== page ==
Thursday, September 21, 2023  |


The WBA cleans up its act at the top level, but the dirt remains under the rug

Fighters Network

It is always great to know that boxing is on its way to becoming less polluted with dozens of worthless title belts that do nothing but dilute the value of a true boxing championship.

In that regard, the news that the WBA now has cleaned up its act in 12 of the 17 current divisions to name only one world champion per weight class is definitely a good start.

Not a bad job. Clean, spotless.

Now, let’s take a look at those weird lumps under the carpet, shall we?

Oh, dear…

Well, as much as it is great to have one champion per division, the problem of having dozens of worthless regional titles serving as “toll fares” in the form of mandatory sanctioning fees with a high minimum for fighters on the rise is still there.

And those titles are here to stay, in the WBA and in every other sanctioning body out there.

The recent rants and temper tantrums thrown around by fighters like Errol Spence Jr. and Jermall Charlo regarding the expense of the sanctioning fees paid by a unified champion raised the alarm through the entire industry. And when the top-earning job creators are uncomfortable, everyone takes notice.

When the low-paid laborers who have no say in the discussion raise their voices, however, very little is done.

It is a simple mathematical operation: the system is rigged to benefit the rich, everywhere, and boxing is no exception.

Sanctioning fees are supposed to represent 3% of a fighter’s purse but are capped at around $250.000. Thus, any champ making more than 10 million dollars per fight will be paying less than 3% of his purse to the sanctioning body du jour, unless he’s fighting for more than one title.

But on the lower end of the pay scale, sanctioning fees have a minimum, while there is no minimum purse or payment for a fighter fighting for that title.

In that case, if you want to opt for a regional belt ranging from the NABA title (North American Boxing Association) to the Fedebol belt (Federación Bolivariana de Boxeo, which includes countries in which freedom fighter Simon Bolivar fought back in the days of South America’s struggle for independence) the fees for those fights are about $300 US dollars at a minimum, per fighter. This means that in order for that amount to represent 3% of their purse, the fighter in question should earn at least $10.000 for that fight. Right?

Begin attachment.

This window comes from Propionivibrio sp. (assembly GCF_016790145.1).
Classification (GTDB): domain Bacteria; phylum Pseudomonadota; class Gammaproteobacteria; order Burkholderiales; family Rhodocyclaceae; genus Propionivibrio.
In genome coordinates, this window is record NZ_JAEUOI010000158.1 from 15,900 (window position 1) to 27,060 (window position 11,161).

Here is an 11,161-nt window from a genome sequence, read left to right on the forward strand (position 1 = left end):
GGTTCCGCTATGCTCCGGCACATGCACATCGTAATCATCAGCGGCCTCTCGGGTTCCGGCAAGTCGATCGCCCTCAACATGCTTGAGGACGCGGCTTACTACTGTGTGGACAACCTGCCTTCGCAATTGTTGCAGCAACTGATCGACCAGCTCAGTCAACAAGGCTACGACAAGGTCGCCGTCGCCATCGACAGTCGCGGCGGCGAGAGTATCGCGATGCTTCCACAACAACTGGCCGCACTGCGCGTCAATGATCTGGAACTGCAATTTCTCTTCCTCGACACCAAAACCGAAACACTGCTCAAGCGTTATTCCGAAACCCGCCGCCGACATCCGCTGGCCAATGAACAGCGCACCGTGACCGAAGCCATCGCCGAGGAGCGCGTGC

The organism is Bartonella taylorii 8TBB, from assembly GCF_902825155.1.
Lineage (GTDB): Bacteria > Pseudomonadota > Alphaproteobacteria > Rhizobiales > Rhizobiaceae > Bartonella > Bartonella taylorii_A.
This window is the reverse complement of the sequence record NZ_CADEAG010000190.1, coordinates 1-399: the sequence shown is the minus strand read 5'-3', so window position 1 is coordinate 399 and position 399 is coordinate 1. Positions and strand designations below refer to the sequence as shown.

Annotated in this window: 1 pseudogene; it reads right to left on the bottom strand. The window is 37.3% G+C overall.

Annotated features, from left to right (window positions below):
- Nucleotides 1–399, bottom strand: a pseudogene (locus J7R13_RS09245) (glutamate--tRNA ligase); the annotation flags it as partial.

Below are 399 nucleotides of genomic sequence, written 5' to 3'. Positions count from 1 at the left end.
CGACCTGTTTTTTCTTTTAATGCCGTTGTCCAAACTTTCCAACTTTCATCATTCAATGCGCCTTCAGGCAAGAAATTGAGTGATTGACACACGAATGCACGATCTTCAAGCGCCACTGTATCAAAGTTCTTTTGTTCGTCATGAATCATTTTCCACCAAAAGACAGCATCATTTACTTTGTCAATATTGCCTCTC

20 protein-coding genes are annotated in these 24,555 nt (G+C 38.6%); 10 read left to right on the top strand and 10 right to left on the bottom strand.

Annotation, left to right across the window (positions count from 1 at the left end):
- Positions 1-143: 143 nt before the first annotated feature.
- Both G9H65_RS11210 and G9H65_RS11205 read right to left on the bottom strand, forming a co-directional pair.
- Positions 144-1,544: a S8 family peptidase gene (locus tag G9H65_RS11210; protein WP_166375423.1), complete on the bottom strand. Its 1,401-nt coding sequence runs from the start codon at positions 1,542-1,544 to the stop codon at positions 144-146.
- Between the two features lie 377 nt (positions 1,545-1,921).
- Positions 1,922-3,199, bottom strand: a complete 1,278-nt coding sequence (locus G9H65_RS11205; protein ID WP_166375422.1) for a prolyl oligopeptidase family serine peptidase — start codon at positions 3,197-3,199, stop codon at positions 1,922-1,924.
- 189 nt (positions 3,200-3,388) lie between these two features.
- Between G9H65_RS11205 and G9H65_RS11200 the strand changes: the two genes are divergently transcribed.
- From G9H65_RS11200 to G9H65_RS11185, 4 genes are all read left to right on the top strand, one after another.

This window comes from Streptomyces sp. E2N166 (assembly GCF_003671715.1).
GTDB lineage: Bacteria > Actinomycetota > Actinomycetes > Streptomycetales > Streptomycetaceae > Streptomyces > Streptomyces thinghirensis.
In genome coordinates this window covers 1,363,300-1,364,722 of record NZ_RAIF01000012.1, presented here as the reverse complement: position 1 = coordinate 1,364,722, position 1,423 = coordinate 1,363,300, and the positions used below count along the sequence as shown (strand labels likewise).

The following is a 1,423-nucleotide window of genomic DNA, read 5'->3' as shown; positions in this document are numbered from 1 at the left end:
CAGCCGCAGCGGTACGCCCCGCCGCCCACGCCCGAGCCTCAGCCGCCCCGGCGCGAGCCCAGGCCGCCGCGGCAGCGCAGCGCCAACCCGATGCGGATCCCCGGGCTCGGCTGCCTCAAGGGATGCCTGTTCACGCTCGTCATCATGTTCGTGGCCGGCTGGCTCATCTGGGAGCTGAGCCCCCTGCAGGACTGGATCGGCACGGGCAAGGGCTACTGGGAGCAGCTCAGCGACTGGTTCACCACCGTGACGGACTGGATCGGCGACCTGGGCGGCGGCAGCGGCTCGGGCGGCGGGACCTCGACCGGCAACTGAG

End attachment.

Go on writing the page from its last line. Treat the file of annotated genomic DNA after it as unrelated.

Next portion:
And by that, I mean that the math is right.

Everything else isn’t.

If you’re a fighter who has fought for one of such titles (including the non-French speaking fighters who have fought for the Francophone title, or those who fought for Caribbean or Central American titles without ever setting one single foot in any of those countries) you know that your take was significantly less than that. You’d be lucky to get half of that amount, in most cases. And in women’s fights, it’s not even close, even for world title fights.

Sure, you can opt out of those “title bouts” and continue your march towards greatness without them, right?

No. Not really.

Choose not to fight for those at your own peril, especially if you want to be ranked (note: every fighter wants to be ranked) by the sanctioning body in question. Try asking the WBA, WBC, IBF, WBO and everyone in between to rank you in their top 50 without ever fighting for a vacant/silver/diamond/interim/regional belt, ever. Good luck to you, sir/lady.

Sure, when (and especially, if) you get to the world championship level, you will only have to worry about defeating only one foe to become the one and only champ, and you will pay only one reasonable sanctioning fee.

The thousands of dollars that your promoter and your TV networks should have paid you, but which went instead to pay fees, travel expenses, referee and judges allowances and much more, are nowhere to be seen.

Wonder where they went, do ya?

Check under the rug.


Diego M. Morilla writes for The Ring since 2013. He has also written for, and many other magazines, websites, newspapers and outlets since 1993. He is a full member of the Boxing Writers Association of America and an elector for the International Boxing Hall of Fame. He has won two first-place awards in the BWAA’s annual writing contest, and he is the moderator of The Ring’s Women’s Ratings Panel. He served as copy editor for the second era of The Ring en Español (2018-2020) and is currently a writer and editor for


The Canelo-Charlo clash is the cover story to the September 2023 issue of The Ring. Art by Richard T. Slone